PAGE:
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Amilcar E. Challu
Bowling Green State University (Bowling Green, OH 43403-0001)
The Political Economy of Hunger in Bourbon Mexico

My project explores how conflicts between popular and elite sectors, cities and countryside, colonial institutions and economic agents affected access to food, material well-being, and ultimately the viability of the colonial regime in late colonial Mexico. In this preindustrial, geographically fragmented and predominantly peasant society, access to food by different social groups was significantly altered as markets became increasingly integrated and trade regulations improved the flow of grain to consumer centers. Market integration allowed cities to leverage higher purchasing power and more institutional resources than the countryside. Colonial authorities critically supported this process because they deemed capital cities and mining towns essential to the survival of the colonial regime. Ultimately, grain markets not only contributed to unequal social patterns in access to food, but they were also a tool of empire.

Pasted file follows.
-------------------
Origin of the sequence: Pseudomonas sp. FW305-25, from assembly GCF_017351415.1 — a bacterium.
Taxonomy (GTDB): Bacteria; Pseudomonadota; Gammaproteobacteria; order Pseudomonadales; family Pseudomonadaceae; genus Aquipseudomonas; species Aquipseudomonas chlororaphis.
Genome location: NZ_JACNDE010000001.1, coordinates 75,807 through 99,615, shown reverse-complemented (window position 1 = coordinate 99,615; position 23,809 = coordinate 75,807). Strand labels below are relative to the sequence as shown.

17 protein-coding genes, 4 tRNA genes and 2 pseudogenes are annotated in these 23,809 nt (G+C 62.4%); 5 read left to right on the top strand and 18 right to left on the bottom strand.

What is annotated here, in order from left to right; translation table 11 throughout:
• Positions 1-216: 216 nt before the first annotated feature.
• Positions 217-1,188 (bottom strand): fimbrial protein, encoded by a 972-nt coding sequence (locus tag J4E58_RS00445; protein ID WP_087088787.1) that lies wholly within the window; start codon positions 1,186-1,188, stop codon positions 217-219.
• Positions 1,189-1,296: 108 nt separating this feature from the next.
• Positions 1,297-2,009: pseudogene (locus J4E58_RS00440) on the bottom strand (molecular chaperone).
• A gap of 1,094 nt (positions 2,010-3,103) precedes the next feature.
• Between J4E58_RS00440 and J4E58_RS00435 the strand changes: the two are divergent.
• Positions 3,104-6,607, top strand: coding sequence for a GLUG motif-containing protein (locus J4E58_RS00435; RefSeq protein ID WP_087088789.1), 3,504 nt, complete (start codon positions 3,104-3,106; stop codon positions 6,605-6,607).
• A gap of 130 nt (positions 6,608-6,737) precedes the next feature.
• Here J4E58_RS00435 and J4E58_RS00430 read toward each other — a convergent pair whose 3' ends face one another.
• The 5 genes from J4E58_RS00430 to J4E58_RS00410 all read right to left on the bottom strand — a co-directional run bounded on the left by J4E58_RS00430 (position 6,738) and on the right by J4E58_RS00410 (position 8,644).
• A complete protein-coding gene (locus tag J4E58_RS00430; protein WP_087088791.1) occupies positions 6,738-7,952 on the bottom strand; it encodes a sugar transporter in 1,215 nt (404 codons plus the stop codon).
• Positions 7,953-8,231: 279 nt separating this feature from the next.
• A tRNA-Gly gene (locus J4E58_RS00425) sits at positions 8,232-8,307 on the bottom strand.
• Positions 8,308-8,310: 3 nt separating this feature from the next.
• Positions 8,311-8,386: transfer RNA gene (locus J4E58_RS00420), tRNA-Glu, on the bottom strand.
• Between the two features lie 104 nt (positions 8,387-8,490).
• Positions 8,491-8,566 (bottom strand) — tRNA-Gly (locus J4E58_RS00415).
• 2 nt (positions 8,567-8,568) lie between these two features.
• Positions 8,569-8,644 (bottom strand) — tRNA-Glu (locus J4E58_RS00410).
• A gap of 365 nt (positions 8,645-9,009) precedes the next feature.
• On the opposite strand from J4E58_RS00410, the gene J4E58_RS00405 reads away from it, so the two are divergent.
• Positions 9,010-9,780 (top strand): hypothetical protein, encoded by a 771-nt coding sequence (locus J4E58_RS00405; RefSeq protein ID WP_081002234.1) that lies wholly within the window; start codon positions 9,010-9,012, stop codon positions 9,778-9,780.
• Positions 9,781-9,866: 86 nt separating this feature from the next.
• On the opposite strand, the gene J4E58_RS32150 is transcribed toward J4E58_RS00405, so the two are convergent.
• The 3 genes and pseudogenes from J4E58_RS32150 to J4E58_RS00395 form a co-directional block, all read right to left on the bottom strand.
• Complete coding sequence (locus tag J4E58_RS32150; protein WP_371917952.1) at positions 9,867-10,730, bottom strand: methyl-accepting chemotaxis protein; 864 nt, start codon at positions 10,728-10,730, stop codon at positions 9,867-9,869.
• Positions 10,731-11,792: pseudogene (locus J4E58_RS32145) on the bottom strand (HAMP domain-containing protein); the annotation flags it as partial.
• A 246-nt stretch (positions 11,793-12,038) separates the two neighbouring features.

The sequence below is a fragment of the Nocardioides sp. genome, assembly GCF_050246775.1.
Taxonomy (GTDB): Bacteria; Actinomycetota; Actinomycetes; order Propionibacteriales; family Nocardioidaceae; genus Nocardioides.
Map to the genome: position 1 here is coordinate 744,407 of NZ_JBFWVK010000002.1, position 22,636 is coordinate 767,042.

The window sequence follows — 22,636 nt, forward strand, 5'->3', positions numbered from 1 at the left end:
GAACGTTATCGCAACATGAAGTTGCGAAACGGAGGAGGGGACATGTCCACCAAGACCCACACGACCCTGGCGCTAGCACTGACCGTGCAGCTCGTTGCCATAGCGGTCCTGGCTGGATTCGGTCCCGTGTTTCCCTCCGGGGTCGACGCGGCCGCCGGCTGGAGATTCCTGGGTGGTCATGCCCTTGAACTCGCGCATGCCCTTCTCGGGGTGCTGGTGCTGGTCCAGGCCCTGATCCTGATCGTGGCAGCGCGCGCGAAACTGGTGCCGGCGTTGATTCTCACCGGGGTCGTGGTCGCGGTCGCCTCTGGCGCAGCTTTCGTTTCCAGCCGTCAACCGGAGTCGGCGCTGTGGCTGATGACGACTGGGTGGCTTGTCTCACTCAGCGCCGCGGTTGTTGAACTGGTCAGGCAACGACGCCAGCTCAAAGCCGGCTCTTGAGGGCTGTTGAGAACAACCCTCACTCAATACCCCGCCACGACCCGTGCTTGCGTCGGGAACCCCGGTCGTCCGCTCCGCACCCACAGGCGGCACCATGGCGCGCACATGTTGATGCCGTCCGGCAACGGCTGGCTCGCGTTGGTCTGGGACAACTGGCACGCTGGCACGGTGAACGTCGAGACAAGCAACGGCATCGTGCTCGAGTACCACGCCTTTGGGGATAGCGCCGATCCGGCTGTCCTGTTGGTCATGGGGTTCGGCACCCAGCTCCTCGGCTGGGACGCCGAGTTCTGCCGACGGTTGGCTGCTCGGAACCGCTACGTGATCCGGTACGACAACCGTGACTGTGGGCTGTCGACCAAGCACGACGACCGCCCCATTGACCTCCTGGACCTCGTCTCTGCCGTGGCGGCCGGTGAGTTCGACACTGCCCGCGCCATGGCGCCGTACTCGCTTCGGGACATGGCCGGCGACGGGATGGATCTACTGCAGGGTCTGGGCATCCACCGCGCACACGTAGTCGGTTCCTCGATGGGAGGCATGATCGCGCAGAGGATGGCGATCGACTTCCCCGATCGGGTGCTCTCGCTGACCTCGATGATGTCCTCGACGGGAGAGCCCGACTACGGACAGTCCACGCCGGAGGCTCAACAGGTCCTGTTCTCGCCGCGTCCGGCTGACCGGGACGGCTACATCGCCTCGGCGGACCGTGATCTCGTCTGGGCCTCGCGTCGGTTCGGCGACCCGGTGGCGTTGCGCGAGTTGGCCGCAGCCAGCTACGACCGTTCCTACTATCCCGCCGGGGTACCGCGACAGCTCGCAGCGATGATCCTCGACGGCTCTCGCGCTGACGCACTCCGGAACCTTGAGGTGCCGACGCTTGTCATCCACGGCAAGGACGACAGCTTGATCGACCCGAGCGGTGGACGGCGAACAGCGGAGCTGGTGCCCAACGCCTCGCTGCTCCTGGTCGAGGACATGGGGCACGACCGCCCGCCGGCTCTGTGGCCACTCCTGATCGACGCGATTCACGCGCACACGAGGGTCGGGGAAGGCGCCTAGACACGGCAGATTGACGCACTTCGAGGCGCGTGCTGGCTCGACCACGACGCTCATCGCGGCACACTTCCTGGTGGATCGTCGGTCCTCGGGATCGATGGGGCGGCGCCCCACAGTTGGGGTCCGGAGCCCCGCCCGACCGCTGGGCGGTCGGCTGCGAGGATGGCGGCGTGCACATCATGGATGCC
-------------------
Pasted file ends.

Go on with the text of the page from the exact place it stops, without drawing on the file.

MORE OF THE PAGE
Project fields:
Latin American History

Fellowships for College Teachers and Independent Scholars

Research Programs

$50,400 (approved)
$50,400 (awarded)

Grant period:
8/1/2010 – 7/31/2011